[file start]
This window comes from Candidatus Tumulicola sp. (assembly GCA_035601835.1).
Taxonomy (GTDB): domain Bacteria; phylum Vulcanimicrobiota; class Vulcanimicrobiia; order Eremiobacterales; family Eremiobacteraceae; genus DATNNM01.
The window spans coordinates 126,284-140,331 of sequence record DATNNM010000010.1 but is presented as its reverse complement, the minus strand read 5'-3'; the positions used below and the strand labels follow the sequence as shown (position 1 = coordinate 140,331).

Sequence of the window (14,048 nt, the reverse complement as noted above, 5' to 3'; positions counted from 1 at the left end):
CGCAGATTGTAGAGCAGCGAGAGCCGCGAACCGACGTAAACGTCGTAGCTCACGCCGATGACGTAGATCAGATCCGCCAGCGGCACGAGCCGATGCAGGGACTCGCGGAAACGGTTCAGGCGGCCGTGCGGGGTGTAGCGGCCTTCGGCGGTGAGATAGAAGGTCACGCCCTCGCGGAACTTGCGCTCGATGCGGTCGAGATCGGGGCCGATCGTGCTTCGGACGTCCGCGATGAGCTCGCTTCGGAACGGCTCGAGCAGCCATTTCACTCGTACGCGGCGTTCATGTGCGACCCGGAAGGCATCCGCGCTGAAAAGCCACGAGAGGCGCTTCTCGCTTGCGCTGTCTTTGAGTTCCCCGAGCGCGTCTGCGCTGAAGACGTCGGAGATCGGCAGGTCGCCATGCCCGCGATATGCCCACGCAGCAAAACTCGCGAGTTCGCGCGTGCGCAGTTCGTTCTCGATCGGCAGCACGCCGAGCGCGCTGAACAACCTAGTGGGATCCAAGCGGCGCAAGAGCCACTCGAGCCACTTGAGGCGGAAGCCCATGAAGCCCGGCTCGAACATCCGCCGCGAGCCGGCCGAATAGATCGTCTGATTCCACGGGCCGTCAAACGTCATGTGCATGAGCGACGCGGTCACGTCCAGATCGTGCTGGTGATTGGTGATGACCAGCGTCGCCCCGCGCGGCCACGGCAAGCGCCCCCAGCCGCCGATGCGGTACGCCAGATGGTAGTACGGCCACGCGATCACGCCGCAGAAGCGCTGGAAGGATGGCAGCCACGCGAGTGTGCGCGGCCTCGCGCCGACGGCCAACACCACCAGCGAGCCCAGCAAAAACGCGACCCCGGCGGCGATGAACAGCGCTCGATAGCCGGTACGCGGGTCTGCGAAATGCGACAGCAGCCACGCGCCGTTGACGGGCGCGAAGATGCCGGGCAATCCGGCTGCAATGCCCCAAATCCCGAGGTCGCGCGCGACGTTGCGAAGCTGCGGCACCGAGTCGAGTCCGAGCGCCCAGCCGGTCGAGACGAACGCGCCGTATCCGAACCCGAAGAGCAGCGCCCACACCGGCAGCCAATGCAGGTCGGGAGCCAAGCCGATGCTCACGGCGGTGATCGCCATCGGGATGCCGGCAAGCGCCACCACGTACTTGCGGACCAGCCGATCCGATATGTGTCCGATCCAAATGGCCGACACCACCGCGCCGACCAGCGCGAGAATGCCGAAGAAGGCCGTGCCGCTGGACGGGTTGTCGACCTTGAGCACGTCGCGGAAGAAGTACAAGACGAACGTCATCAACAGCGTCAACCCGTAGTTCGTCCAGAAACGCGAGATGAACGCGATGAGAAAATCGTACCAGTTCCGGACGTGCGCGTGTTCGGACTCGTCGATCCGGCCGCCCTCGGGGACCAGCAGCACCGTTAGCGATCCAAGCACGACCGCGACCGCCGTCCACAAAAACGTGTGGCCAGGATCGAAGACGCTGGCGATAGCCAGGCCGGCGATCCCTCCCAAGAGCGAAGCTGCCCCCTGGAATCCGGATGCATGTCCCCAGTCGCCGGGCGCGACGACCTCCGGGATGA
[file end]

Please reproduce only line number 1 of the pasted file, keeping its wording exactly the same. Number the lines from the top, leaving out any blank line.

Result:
This window comes from Candidatus Tumulicola sp. (assembly GCA_035601835.1).